Now available on Amazon and iTunes
Here is a series of documentaries which were a real eye-opener for me. I have often wondered why some countries have economies that seemingly have explosive growth and others remain in a state of permanent stagnation. Sometimes the answer is obvious. I can see that a region which is in a state brutal civil war is unlikely to develop economically. But what of those countries that are peaceful, why do some remain poor – is it simply a case that we in the developed world need to dig deeper and give more? The answer, it seems is no. Poverty, Inc gives an alternative viewpoint.
If ever there was field in which people have been measured by their intentions rather than results, it seems, it is in the efforts to eradicate poverty in the developing world. The intentions of people who give development aid are often noble, but the effects have been mixed at best, and in some cases disastrous.
Some of the problem is corruption and the fact that there are unscrupulous people around who pocket the money so that much of it never gets to where it is intended for. But it runs much deeper than that. It seems that problems are intrinsic to the whole system of aid that the West has created and there are terrible unintended consequences for the very people whom we want to help. Even if all involved are honest and diligent, the nature of the projects that the money is actually spent on is such that when you examine the effectiveness, they actually keep people in poverty. Whether it is intended or not, the people who really benefit most are those who are involved in the multi-billion dollar development business. As a result, leaders in the developing world are growing increasingly vocal in calling for change.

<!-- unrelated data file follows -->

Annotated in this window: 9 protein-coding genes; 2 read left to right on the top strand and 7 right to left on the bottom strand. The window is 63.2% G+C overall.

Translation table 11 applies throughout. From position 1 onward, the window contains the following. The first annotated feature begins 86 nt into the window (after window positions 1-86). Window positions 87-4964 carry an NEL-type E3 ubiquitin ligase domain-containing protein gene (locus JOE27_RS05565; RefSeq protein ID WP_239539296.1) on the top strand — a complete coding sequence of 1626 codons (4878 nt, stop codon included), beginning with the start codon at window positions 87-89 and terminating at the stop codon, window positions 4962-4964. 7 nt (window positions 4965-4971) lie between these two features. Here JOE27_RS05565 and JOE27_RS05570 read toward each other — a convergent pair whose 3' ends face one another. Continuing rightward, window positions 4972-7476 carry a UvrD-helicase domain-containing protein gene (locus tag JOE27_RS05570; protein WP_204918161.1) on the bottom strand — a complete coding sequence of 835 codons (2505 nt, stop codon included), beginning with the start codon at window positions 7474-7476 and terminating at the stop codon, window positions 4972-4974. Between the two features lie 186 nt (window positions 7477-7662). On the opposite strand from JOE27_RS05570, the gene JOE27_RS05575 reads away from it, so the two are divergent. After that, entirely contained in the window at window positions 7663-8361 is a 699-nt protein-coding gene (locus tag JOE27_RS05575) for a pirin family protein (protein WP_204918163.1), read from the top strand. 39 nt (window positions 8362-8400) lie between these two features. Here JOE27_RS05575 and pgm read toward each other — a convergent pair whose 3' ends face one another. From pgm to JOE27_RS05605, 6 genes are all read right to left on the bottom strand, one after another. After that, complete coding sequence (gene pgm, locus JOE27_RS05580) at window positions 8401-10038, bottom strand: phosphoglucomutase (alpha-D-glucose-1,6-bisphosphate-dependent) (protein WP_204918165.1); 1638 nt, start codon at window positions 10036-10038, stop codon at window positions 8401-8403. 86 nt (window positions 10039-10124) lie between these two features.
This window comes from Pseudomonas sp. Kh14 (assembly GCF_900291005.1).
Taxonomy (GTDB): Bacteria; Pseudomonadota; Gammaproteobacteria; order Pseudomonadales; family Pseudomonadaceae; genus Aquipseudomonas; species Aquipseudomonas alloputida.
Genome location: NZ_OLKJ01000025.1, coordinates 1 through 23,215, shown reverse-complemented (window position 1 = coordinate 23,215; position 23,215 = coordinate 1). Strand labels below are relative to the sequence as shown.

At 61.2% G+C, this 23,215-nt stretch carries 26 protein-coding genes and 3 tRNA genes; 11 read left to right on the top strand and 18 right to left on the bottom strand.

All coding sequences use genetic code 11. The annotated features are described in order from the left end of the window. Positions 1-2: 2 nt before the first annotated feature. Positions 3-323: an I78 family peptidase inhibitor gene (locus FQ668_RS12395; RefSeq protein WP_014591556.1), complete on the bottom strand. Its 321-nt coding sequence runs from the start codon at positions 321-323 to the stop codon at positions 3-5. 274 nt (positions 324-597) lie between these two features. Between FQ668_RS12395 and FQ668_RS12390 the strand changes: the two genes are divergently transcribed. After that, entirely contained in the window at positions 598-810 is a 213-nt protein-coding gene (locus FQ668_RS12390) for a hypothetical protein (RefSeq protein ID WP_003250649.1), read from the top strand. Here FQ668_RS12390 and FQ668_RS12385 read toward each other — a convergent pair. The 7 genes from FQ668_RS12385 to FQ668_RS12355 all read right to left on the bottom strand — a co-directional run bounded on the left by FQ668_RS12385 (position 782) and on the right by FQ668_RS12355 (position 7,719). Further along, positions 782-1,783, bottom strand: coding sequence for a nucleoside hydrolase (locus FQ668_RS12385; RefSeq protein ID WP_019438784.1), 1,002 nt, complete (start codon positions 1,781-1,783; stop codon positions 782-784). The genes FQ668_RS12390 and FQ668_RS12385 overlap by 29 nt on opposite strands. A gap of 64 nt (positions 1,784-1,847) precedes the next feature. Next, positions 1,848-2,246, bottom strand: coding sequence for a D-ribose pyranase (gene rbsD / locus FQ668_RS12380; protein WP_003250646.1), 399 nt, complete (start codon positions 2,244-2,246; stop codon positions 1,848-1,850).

Here is a video, now available on Amazon and iTunes, which examines this problems and comes up with answers. Drawing from over 200 interviews filmed in 20 countries, Poverty, Inc. unearths an uncomfortable side of charity we can no longer ignore.
From TOMs Shoes to international adoptions, from solar panels to U.S. agricultural subsidies, the film is challenging and certainly made me wonder if I am part of the problem too? The evidence seems to suggest that the most effective answers are rooted in the cultural backdrop of faith and family from which the entrepreneurial drive (Read More)